Sam Claflin: Beauty and the East Anglian
His muscular turn in The Hunger Games: Catching Fire is set to propel Sam Claflin to stardom. The Ipswich-born actor tells James Mottram about the gym sessions and sacrifices that go into playing 'the most beautiful man in the world'
Tuesday 19 November 2013
When the casting call went out for The Hunger Games' Finnick Odair, the womanising "peacock" from Suzanne Collins' dystopian trilogy of best-selling novels, Sam Claflin let out a little groan. "I remember reading an email saying they were looking for a tall, tanned, blonde, green-eyed, chiselled god," he says. "And I walked into the audition – English, fat, stubbly, dark hair and very white. Part of me gave up hope there and then."
Claflin, 27, is being super-modest. Just look at his Adonis-like bare-chested opening scene in The Hunger Games: Catching Fire, the second of four films adapting Collins' books. With pecs to put Brad Pitt to shame, the results of Claflin's training regime – five hours a day for three months in the gym, a diet of protein shakes, egg-white omelettes, and chicken and asparagus – are there for all to see. "I wasn't socialising much, I wasn't drinking," he says, "which for me as an Englishman was very tough."
Now, with Catching Fire about to set him ablaze, he might need the odd tipple to calm his nerves. "I've literally got no idea what could happen or how much my life will be affected," he says. Whatever happens, he's well-aware of the cult around Finnick, a former winner of the so-called Hunger Games – the story's televised "sport" where teen "tributes" fight to the death. "So many people have their views on who should play that person and somehow I got the job. There's a lot of pressure. He's a fan favourite – and the most beautiful man in the world."
When we meet, Claflin is understandably embarrassed to live up to this. Dressed in a grey jacket and black jeans, his green eyes full of zest, he's lost a little of the gladiator-like shape his body took on, having been on a juice diet for three weeks. "I'm just trying to not look as buff," he says, blushing as he says it. "Not that I am buff by the way. I'm kidding! Like I'm so hot... No! I'm trying to look a bit more ordinary – a few pies and pints."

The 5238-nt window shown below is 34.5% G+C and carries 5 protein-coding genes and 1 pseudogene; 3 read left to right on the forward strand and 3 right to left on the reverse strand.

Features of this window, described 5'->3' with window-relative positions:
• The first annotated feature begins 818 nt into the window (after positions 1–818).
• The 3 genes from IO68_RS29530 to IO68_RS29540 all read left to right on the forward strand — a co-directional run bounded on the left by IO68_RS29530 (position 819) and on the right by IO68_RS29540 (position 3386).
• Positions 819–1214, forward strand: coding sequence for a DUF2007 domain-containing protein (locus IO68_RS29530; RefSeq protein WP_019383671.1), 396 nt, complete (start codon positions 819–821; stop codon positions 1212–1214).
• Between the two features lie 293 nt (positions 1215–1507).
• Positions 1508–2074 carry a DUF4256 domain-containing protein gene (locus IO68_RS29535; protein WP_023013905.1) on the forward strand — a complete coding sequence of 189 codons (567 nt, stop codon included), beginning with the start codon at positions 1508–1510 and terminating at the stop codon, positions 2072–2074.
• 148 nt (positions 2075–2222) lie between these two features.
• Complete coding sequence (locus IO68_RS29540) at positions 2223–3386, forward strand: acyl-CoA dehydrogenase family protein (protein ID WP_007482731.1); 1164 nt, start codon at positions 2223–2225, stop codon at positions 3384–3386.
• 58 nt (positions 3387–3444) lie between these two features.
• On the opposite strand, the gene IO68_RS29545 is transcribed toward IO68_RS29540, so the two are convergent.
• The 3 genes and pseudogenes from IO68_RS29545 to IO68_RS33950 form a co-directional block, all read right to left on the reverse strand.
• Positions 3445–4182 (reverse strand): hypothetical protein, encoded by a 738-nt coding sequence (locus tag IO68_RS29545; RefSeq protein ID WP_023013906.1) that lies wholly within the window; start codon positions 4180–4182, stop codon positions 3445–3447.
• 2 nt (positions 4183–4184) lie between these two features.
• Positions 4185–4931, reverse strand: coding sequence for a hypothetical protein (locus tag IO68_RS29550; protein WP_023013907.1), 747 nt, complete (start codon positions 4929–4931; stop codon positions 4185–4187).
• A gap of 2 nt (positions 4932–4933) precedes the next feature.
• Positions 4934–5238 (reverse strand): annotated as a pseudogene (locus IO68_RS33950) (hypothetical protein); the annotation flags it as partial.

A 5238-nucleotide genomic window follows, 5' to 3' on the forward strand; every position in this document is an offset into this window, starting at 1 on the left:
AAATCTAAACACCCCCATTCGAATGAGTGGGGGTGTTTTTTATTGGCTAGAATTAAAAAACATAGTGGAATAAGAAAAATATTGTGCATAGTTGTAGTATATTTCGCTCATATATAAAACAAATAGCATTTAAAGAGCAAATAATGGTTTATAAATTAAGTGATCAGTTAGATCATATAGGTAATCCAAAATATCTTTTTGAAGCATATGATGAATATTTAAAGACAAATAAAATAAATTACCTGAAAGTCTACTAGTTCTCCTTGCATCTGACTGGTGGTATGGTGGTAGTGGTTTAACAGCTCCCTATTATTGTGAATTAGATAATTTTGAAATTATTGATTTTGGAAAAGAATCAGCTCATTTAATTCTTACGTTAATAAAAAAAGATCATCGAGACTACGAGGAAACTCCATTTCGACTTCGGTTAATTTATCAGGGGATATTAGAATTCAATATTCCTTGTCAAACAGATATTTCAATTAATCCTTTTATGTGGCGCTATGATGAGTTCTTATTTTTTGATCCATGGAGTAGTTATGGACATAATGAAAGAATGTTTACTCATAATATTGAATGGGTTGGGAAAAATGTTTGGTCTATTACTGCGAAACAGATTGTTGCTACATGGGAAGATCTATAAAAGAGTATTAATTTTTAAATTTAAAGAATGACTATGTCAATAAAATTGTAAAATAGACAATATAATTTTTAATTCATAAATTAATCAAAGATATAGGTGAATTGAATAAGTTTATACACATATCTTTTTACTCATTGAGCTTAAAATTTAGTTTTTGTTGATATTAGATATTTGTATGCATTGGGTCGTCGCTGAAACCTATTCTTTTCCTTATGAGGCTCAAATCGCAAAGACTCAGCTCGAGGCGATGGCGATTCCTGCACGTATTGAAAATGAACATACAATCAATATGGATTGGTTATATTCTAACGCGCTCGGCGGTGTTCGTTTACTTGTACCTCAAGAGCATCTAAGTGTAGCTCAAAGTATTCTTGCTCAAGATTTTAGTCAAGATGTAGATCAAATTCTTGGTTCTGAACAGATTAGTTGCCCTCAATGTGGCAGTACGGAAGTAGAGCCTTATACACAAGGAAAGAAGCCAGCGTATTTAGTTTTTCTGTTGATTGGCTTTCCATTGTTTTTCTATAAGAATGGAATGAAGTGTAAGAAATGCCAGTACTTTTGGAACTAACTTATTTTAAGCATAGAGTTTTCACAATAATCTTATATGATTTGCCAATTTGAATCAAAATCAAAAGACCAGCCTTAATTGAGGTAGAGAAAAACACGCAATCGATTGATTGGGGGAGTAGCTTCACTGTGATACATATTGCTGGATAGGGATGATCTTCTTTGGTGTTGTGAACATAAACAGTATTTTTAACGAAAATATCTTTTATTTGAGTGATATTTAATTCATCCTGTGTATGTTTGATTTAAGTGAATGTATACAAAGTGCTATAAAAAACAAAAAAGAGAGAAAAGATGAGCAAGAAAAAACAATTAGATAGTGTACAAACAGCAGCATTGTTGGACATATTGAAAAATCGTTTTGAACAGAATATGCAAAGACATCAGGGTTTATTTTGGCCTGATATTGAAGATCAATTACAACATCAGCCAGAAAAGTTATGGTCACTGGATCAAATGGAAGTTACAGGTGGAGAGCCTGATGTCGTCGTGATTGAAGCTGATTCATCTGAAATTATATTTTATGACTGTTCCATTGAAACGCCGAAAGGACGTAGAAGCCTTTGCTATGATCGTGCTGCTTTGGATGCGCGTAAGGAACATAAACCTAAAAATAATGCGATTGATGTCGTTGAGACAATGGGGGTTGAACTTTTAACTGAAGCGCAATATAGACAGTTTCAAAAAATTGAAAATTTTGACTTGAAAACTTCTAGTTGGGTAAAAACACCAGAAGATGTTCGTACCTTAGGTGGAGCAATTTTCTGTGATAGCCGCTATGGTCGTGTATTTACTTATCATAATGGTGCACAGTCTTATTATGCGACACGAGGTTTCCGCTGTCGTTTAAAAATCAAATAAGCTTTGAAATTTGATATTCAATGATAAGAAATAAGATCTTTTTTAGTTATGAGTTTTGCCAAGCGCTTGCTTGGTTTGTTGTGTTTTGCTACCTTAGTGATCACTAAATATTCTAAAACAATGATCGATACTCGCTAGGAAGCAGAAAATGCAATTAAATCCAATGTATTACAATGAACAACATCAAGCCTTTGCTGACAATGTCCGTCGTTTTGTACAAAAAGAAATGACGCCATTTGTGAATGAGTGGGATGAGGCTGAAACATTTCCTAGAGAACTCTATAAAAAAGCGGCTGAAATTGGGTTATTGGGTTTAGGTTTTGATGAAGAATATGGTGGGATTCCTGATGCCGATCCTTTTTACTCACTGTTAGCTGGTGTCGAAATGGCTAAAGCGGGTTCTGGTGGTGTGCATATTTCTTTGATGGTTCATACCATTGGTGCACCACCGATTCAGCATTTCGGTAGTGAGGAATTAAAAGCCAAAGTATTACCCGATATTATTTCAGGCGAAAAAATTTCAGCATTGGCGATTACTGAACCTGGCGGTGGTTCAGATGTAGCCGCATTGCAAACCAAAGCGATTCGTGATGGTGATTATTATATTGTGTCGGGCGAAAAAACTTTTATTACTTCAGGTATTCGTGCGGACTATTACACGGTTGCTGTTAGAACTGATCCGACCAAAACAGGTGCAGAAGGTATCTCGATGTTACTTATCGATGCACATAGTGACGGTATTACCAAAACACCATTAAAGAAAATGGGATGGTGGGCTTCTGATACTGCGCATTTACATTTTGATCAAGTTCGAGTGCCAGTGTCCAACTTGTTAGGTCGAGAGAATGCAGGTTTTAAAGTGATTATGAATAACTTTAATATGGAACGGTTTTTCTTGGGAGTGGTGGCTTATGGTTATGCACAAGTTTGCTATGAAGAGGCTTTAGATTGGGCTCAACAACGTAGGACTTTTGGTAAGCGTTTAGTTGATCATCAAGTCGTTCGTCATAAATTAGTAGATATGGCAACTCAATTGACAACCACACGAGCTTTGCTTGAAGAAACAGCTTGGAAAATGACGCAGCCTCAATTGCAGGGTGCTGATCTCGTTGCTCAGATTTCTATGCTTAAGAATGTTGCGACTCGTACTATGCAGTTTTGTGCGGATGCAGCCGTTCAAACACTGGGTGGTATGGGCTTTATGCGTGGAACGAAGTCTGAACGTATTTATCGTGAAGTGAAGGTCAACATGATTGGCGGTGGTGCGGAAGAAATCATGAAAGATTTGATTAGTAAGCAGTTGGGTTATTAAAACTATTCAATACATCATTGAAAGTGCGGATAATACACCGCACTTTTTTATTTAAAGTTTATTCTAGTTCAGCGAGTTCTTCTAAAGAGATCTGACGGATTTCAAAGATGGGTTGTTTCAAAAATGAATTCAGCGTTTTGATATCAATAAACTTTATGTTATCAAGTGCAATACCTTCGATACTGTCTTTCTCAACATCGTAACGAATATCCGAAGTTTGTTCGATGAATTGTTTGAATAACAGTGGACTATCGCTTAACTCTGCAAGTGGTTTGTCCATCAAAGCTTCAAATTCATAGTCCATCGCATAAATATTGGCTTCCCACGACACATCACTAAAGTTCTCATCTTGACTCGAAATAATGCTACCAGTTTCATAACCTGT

Quite what the largely American cast of The Hunger Games made of this awfully nice Brit is hard to say. He clearly found them strange. Before shooting began in Atlanta and Hawaii, he went to a party hosted by Jennifer Lawrence, the Oscar-winning star of the franchise, who plays Finnick's Games rival, Katniss Everdeen. "I walked in as Jen was shoving a sock down [co-star] Woody Harrelson's throat screaming at him. I was like 'What the hell is going on?'"
At least being away from home allowed Claflin to focus his attention on the movie. It kept him from his partner, actress Laura Haddock, whom he married in July and is "a distraction", he says. "In a good way, obviously." They met in an audition room, Claflin falling for her charms immediately. "She's my female counterpart," he says. "She reminds me of my mum so much."
They certainly make for an exciting pairing. Haddock, who starred in The Inbetweeners Movie, will be seen next in Marvel Comics' movie Guardians of the Galaxy. Claflin, who only made his screen debut in 2010 after graduating from LAMDA, went from playing legendary footballer Duncan Edwards in 2011's United – about the 1958 Munich air disaster – to roles in Snow White and the Huntsman and Pirates of the Caribbean: On Stranger Tides, the fourth instalment in the franchise.
A proliferation of fansites is now springing up for Claflin, and you can see why: there's something of the old-fashioned gent about him. The third of four boys, he grew up trying to impress women, "because I wasn't used to women," he says. "I always had a lot of girlfriends growing up. But every woman's different and you try and work out what every woman likes and what they don't like. I open doors for ladies. I like to think of myself as a very nice boy. Prince charming."